Middle East gas consumption more than production: IEA

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The International Energy Agency (IEA) said on Tuesday that demand for natural gas in the Middle East is registering a rise that will outstrip supply over the next five years, forcing the resource-rich region to import more.

The international watchdog expected Middle East gas consumption to rise by 79 billion cubic meters (bcm) or 20% from 2011 to 2017. Low gas prices encourage consumption and discourage production, the agency noted.

“Middle East gas production is expected to serve exclusively the regional gas market needs in the medium term …Exports from the Middle East are expected to remain flat,” the Paris-based body said which devises energy policies and maintains statistics on consumption.

Except Qatar, which is the world’s biggest liquefied natural gas exporter (LNG), the IEA said countries in the Middle East region will have to either curb demand or import gas which will be a lot more expensive.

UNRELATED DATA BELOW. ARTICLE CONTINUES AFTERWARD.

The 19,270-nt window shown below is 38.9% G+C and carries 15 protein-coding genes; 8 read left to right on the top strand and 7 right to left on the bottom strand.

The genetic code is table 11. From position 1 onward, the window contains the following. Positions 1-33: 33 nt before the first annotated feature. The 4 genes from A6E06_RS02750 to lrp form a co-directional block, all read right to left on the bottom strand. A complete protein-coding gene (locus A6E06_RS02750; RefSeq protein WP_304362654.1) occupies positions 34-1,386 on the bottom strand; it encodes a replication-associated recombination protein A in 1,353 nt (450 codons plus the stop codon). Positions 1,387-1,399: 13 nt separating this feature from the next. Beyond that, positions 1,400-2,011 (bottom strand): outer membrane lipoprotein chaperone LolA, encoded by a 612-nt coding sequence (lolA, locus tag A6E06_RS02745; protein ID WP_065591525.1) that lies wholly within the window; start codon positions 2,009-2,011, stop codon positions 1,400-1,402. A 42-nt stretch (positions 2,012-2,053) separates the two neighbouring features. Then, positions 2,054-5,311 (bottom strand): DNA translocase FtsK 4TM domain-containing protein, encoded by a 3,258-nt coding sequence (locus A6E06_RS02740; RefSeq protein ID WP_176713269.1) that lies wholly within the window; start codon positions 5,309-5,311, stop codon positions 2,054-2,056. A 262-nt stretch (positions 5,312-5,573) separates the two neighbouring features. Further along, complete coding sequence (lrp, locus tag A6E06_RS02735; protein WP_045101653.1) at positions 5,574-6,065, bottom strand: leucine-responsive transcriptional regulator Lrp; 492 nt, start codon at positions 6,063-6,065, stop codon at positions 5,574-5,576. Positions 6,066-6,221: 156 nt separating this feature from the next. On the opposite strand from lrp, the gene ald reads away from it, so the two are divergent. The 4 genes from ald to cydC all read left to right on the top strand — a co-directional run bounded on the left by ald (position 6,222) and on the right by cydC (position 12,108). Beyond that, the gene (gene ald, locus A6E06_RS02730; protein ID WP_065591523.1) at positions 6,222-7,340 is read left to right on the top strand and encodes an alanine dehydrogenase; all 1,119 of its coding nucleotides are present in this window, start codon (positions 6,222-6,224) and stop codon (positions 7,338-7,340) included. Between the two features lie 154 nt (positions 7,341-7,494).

“Natural gas demand grows more rapidly than internal production, forcing countries to import either LNG or pipeline gas from other regions. In a few countries, gas demand has therefore to be curtailed,” the report said.

According to IEA estimates, gas demand in the Middle East is set to rise from around 389 billion cubic meters (bcm) in 2011 to 468 bcm/year in 2017, while regional gas production is likely to grow from 516 bcm to 588 bcm.

Even the 79 bcm additional gas supply forecast is contingent on the successful development of relatively expensive new gas fields, the IEA said.

“The single biggest uncertainty for this growth is the successful ramp-up of gas production across the Middle East,” the agency said while expressing doubts over the speed of development of reserves in Iraq and Iran.

A recent report issued by the International Group of Liquefied Natural Gas Importers, or GIIGNL, a Paris-based lobby group, said rising local demand for power generation is forcing Qatar, Oman, Yemen and Abu Dhabi, suppliers of around 40% of the world’s LNG, to cut exports for the first time in 20 years.

The International Group of Liquefied Natural Gas Importers (GIIGNL) said in its annual report published on 17 May that the four Middle East LNG producers exported 95.6 million metric tons last year. They have a combined liquefaction capacity of 100 million tons, it added.

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